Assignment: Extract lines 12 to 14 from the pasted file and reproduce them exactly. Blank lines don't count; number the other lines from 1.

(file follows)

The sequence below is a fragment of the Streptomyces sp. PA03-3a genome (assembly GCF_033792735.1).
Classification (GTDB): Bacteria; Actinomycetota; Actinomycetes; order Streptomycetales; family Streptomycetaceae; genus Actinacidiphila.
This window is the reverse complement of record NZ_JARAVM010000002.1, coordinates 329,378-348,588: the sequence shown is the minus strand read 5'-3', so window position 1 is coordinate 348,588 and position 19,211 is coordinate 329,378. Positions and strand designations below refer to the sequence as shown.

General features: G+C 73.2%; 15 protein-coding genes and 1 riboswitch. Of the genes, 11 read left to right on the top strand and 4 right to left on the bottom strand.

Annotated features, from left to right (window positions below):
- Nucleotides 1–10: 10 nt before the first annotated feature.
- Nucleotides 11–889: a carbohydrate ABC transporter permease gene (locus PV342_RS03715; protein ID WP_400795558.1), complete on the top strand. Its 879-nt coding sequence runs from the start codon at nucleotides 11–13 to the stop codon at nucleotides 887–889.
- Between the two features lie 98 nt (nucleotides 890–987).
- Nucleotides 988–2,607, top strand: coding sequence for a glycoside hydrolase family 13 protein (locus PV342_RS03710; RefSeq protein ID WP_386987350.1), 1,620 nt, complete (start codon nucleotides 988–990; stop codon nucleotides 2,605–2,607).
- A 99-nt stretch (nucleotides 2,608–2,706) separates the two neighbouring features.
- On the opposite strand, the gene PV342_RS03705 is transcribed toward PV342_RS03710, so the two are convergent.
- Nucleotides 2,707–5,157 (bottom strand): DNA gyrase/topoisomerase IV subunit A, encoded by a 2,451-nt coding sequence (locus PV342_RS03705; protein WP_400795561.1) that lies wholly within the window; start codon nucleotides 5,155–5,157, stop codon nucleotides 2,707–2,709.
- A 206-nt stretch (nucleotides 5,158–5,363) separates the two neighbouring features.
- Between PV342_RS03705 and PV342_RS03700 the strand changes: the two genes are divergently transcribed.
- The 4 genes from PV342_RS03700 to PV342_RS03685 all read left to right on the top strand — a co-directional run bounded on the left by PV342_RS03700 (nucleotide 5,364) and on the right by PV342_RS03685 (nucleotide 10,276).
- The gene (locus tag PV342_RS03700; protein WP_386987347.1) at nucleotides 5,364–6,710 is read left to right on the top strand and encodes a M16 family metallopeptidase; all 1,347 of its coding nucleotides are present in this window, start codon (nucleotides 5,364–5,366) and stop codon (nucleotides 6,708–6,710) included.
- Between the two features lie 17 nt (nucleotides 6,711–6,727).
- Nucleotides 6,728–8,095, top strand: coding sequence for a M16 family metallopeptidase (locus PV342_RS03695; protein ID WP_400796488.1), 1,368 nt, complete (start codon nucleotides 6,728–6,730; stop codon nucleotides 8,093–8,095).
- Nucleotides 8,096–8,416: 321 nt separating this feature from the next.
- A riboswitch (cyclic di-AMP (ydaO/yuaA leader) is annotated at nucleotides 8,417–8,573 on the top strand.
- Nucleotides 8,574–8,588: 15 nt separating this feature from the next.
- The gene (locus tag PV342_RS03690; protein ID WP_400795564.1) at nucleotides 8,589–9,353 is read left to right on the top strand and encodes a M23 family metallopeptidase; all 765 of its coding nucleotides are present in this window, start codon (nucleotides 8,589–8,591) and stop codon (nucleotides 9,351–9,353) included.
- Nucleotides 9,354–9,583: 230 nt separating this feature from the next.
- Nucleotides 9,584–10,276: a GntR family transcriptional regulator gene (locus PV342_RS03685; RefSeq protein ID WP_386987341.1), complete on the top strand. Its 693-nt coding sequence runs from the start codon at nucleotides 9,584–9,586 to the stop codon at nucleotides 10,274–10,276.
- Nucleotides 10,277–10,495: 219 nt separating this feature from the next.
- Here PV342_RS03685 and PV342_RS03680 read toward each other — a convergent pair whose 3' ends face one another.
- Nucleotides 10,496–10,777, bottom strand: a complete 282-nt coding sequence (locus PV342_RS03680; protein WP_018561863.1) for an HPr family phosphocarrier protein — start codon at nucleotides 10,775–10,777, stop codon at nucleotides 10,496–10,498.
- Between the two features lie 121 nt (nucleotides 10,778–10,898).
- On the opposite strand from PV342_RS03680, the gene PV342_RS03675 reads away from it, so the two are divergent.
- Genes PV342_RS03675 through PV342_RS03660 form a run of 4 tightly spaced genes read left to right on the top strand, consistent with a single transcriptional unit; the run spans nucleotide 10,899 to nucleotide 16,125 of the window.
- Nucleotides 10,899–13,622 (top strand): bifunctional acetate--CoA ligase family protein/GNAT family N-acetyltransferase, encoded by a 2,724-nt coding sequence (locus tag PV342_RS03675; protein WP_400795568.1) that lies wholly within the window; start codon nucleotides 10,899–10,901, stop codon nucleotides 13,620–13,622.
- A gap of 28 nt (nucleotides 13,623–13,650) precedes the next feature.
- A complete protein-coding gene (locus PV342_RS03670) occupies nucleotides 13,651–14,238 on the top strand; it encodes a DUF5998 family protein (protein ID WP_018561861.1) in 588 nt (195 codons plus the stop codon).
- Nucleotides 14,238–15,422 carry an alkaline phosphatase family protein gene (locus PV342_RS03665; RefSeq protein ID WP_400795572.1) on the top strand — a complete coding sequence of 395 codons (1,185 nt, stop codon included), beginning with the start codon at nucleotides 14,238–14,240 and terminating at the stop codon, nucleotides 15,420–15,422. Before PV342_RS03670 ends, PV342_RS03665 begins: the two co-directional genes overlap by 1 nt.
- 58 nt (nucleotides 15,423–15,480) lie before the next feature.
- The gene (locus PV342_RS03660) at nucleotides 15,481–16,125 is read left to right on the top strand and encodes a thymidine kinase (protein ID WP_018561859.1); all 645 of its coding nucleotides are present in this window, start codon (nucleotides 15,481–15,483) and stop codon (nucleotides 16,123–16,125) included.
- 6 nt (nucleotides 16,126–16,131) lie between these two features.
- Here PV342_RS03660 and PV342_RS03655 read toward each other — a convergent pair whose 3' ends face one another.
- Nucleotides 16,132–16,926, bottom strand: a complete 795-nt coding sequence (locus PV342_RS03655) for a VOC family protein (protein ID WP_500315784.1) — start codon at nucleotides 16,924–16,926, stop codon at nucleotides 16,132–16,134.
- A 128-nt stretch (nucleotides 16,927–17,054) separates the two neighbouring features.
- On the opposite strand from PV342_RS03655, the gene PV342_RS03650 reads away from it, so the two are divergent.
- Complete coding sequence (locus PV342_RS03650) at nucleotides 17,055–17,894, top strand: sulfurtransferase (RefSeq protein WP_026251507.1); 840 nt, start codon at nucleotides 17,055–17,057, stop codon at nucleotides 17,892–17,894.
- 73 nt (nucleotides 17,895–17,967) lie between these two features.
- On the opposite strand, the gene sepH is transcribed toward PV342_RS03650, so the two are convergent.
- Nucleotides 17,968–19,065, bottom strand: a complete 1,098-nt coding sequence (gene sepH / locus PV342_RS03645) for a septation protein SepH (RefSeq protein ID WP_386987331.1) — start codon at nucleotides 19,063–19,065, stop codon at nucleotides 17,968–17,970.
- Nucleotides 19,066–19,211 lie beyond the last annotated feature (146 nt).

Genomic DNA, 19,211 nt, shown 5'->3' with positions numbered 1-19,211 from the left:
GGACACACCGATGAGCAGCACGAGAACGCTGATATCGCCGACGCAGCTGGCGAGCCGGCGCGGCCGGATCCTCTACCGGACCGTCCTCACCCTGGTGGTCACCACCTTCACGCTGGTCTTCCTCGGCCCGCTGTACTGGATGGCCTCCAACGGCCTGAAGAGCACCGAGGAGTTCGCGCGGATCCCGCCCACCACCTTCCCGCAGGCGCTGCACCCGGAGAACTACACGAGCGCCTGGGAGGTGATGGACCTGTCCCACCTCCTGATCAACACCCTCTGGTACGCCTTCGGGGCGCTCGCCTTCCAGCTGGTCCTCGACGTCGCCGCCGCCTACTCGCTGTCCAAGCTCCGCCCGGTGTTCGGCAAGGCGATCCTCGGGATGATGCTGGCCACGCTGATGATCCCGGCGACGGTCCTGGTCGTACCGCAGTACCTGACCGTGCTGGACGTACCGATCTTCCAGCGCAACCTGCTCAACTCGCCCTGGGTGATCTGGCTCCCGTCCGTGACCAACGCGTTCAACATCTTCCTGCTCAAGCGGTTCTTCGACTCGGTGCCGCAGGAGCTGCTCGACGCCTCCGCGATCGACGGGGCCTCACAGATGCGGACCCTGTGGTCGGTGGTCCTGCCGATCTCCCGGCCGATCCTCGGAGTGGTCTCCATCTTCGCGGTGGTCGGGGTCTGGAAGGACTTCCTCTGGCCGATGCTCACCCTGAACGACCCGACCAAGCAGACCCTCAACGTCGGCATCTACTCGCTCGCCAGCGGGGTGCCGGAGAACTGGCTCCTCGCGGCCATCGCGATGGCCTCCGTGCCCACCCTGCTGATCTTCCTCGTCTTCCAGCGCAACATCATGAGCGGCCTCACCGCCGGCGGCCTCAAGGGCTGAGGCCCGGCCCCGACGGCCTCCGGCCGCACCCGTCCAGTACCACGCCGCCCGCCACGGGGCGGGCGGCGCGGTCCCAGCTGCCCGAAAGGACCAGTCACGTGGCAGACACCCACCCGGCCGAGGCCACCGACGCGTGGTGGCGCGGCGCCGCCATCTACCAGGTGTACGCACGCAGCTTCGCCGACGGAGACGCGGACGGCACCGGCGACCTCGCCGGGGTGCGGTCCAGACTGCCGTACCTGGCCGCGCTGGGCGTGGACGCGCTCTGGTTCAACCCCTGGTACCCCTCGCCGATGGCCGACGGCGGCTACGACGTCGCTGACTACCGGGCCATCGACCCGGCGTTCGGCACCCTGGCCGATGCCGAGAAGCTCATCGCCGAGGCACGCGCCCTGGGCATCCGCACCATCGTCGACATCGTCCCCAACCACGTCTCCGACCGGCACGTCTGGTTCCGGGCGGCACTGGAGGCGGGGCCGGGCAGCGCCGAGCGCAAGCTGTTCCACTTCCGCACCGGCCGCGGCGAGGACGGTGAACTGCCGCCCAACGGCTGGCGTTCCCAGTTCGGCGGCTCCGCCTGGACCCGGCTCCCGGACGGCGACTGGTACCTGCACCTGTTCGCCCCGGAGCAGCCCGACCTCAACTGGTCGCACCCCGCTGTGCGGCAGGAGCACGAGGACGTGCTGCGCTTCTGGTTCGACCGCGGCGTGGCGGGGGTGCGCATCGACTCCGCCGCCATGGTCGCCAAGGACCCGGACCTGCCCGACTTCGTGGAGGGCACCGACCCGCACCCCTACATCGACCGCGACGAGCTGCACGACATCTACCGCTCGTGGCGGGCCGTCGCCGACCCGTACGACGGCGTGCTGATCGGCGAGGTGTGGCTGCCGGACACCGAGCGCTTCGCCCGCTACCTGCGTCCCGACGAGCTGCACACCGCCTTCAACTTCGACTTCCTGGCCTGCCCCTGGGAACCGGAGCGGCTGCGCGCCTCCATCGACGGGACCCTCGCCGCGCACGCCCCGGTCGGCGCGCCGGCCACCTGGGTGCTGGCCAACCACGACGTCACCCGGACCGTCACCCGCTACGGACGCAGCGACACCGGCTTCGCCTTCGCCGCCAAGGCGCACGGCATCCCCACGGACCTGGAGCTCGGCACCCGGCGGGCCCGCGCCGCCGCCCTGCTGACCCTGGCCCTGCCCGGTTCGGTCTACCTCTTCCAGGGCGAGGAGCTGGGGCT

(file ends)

- Nucleotides 2,707–5,157 (bottom strand): DNA gyrase/topoisomerase IV subunit A, encoded by a 2,451-nt coding sequence (locus PV342_RS03705; protein WP_400795561.1) that lies wholly within the window; start codon nucleotides 5,155–5,157, stop codon nucleotides 2,707–2,709.
- A 206-nt stretch (nucleotides 5,158–5,363) separates the two neighbouring features.
- Between PV342_RS03705 and PV342_RS03700 the strand changes: the two genes are divergently transcribed.